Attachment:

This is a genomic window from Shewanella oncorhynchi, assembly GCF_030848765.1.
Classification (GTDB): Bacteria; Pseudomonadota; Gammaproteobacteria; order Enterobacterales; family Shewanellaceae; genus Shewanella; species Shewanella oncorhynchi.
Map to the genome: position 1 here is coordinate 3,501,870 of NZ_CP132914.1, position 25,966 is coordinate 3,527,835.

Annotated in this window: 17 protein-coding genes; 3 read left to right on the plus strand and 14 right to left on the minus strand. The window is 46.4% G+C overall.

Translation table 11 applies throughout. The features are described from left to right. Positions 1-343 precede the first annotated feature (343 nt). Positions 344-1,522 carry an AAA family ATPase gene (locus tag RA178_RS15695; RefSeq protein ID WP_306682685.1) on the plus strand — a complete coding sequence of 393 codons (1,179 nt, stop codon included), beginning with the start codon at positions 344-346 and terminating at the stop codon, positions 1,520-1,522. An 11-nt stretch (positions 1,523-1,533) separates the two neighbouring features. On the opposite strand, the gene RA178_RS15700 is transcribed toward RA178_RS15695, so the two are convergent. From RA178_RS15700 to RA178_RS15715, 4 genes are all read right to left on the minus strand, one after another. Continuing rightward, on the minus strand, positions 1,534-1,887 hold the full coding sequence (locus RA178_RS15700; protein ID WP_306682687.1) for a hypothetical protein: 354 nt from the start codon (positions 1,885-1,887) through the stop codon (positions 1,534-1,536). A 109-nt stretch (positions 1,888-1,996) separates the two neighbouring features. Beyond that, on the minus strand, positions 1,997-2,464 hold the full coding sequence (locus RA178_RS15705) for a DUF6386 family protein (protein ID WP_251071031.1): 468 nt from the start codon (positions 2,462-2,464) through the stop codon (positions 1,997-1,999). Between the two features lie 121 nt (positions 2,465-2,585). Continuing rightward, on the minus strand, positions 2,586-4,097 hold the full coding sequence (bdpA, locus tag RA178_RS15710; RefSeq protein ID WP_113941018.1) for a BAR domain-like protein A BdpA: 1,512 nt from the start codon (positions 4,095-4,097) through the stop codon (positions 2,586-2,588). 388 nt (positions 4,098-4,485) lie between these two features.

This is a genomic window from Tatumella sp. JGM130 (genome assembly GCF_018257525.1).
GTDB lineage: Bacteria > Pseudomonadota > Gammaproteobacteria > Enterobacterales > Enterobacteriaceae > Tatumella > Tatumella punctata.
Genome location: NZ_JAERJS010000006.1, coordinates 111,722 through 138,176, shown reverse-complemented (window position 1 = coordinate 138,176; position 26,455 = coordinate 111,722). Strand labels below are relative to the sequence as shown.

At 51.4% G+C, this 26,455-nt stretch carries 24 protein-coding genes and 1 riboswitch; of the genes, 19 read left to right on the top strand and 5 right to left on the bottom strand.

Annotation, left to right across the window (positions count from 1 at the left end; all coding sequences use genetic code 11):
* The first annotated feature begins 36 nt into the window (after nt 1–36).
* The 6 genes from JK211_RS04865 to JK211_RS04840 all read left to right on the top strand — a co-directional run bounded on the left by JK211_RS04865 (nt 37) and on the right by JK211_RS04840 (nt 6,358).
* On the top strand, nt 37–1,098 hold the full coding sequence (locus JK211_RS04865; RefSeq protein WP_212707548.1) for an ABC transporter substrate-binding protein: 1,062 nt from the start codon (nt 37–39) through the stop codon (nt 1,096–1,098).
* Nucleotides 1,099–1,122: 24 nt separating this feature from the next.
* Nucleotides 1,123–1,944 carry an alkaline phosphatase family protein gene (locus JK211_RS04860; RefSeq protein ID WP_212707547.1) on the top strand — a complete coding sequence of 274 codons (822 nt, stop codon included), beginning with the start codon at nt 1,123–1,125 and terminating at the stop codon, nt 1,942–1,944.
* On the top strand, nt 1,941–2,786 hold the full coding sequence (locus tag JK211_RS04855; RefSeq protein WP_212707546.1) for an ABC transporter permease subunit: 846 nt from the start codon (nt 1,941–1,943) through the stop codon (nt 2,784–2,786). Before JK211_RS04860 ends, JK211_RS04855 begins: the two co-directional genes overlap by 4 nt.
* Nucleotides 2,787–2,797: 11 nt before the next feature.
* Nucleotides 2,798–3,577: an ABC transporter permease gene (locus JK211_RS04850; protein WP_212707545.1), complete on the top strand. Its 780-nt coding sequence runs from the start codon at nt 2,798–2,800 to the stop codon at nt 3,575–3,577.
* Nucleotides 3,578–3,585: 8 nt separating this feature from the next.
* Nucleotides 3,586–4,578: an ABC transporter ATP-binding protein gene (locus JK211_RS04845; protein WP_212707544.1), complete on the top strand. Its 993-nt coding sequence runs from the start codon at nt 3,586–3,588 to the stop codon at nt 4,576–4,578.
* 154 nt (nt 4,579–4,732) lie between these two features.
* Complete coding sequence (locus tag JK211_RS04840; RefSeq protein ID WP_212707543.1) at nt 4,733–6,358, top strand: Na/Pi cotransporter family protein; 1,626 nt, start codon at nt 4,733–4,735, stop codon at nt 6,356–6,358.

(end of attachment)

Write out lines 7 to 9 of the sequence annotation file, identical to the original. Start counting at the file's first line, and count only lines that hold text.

GTDB lineage: Bacteria > Pseudomonadota > Gammaproteobacteria > Enterobacterales > Enterobacteriaceae > Tatumella > Tatumella punctata.
Genome location: NZ_JAERJS010000006.1, coordinates 111,722 through 138,176, shown reverse-complemented (window position 1 = coordinate 138,176; position 26,455 = coordinate 111,722). Strand labels below are relative to the sequence as shown.

At 51.4% G+C, this 26,455-nt stretch carries 24 protein-coding genes and 1 riboswitch; of the genes, 19 read left to right on the top strand and 5 right to left on the bottom strand.